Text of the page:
Susan
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Old 09-14-2018, 09:48 AM
John Riley John Riley is offline
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I'm also wondering about "abiding" in L4. Why not "monotonous?"
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Old 09-14-2018, 11:22 AM
Martin Rocek's Avatar
Martin Rocek Martin Rocek is offline
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Aaron,
over all, I like this a great deal, but agree with many of the points that Susan makes. I do like, for example, that you stuck with "evening" where Aggeler had "night"; it is both more accurate and makes more sense.

I think your title change is unwarranted; I wouldn't capitalize "Fall", "Shoreline of the Blest", and "Isle of Indolence"--it just seems counter to Baudelaire. I think monotone might not be meant as monotonous, but more monochromatic; fires of a monotone sun are a striking image for the sunset, suggesting a merciless cloudless sky above a windless sea.

I also agree that frankness, openness, or candor are very different from innocence.

I also find "expands my nose" unfortunate. I also think that your last line is too far from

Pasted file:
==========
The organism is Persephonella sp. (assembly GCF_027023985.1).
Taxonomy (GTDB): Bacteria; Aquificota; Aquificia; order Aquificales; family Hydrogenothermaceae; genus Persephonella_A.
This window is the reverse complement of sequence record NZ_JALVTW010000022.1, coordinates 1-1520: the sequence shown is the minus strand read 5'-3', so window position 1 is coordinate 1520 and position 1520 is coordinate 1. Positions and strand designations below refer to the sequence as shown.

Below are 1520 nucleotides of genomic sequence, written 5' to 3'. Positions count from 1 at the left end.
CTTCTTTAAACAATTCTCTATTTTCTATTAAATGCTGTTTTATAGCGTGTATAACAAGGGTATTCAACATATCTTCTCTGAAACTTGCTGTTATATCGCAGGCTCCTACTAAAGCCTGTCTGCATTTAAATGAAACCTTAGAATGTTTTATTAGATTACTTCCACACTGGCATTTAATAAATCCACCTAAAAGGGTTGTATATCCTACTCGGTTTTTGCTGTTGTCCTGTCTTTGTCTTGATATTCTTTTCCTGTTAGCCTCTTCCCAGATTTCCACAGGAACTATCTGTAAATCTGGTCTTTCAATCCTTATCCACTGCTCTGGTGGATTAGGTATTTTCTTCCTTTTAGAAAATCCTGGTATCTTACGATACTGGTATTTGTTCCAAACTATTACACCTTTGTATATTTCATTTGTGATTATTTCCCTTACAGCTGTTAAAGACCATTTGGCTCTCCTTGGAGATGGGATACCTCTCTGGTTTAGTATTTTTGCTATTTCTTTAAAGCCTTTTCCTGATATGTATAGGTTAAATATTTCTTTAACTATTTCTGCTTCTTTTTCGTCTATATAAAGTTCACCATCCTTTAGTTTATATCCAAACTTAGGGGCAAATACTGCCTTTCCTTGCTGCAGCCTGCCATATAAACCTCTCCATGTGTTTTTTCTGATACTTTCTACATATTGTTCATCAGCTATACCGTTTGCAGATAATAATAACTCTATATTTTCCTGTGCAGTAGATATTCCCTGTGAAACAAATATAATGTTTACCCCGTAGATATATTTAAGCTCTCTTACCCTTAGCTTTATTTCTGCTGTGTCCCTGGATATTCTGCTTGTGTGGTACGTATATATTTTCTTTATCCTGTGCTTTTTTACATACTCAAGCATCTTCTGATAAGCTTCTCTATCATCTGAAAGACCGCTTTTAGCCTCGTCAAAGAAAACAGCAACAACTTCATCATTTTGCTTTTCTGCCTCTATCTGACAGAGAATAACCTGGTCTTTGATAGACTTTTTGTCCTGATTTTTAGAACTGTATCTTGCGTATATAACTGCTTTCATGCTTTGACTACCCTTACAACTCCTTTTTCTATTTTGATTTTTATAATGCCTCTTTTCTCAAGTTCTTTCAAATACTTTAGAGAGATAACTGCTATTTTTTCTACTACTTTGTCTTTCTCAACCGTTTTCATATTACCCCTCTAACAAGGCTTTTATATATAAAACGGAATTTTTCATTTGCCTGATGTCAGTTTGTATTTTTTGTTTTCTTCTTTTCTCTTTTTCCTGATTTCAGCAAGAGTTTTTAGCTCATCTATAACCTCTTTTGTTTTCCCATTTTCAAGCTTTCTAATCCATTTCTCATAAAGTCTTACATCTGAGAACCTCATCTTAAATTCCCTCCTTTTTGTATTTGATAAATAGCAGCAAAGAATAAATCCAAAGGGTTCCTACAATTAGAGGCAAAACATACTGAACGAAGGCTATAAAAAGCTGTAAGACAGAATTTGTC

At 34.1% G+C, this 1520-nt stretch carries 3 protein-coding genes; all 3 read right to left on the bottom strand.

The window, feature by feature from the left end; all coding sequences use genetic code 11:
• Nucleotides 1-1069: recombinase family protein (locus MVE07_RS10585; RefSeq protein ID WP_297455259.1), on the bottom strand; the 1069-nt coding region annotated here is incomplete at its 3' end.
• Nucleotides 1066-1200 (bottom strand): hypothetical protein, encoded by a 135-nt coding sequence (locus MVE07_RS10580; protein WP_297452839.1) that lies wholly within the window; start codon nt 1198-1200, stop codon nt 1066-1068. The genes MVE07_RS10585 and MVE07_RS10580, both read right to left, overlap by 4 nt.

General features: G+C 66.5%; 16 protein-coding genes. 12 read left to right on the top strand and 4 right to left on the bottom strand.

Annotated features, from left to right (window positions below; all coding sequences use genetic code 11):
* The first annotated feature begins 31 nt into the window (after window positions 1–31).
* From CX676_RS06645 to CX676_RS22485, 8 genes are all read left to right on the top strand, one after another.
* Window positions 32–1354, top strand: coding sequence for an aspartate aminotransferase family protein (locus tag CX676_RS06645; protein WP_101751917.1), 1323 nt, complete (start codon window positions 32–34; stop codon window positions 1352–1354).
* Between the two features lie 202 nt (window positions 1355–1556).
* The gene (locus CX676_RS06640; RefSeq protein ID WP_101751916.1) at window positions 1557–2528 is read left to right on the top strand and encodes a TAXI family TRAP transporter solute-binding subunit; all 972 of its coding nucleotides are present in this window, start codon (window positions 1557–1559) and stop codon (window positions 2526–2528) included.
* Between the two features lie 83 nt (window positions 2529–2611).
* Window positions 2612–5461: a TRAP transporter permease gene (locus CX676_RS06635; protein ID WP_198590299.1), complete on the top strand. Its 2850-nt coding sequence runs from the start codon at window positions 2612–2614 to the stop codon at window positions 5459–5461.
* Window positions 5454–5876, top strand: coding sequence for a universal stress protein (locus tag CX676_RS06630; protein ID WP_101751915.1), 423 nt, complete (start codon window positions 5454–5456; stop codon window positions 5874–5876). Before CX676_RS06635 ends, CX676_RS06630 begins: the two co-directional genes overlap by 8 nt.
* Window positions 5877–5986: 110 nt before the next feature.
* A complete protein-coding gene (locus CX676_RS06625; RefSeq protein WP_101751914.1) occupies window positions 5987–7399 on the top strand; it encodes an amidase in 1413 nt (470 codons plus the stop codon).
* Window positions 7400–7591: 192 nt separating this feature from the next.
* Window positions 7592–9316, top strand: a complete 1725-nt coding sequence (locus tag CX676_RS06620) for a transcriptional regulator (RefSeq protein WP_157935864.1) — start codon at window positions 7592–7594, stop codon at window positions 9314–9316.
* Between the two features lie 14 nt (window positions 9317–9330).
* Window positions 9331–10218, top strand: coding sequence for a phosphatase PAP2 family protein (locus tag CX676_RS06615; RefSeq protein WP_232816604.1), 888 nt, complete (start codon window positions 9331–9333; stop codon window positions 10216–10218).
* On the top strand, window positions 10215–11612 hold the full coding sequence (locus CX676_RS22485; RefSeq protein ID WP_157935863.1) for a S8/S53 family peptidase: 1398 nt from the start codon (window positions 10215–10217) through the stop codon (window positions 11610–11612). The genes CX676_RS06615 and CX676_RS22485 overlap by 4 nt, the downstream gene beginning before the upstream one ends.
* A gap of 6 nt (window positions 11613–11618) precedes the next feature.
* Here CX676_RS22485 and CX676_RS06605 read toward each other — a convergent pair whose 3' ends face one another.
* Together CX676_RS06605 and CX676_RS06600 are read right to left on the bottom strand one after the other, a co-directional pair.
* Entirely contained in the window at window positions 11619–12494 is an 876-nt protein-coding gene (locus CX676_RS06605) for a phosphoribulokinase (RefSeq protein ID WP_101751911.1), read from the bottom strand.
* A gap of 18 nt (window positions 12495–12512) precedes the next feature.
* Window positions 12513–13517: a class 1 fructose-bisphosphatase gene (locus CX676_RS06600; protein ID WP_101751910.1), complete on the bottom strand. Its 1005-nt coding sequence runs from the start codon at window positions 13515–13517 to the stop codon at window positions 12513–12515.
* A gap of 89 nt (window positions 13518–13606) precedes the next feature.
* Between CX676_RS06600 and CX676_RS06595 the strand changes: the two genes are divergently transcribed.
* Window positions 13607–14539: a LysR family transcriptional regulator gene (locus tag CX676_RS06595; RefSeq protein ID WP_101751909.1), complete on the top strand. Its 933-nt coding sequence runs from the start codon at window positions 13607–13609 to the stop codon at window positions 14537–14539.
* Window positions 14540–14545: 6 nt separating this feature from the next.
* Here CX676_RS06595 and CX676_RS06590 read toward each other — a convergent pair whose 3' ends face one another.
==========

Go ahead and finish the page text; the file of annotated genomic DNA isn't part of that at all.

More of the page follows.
mixes in my soul with the songs of sailors

why "seems"? "marries" is not "mixes", and "chanteys" to me is less interesting than "songs" when you explicitly say "of sailors".

Thank you for the read, and I hope that these comments are not too negative.

Martin
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Old Yesterday, 02:36 PM
Aaron Poochigian Aaron Poochigian is online now
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Thank you, all, for commenting.

I have revised the title from “The Foreign Scent” to “The Elsewhere Scent.”

I think it better to find some more original way than the obvious of reproducing the title.

I have also revised “abiding” to “unchanging” in line 4.

I have also revised the last line to “mingles in my mind with songs of sailors.”

I feel confident in “Shoreline of the Blest” because the French is the way the Ancient Greek “Isles of the Blest” appear in that language, and I am also happy with “Isle of Indolence” in terms of its sense and tone.

I see the girls on the imagined island having the candor of innocence--they would be easier to take advantage of that way.

I had the absurdity of "expands my nose" in mind. It's a risk the translation takes, and I'm all in. The line makes me think of Catullus' "cenabis" poem in which he becomes "all nose"--an absurd, grotesque and perfect image.

Thanks again for your suggestions.

Last edited by Aaron Poochigian; Yesterday at 02:45 PM.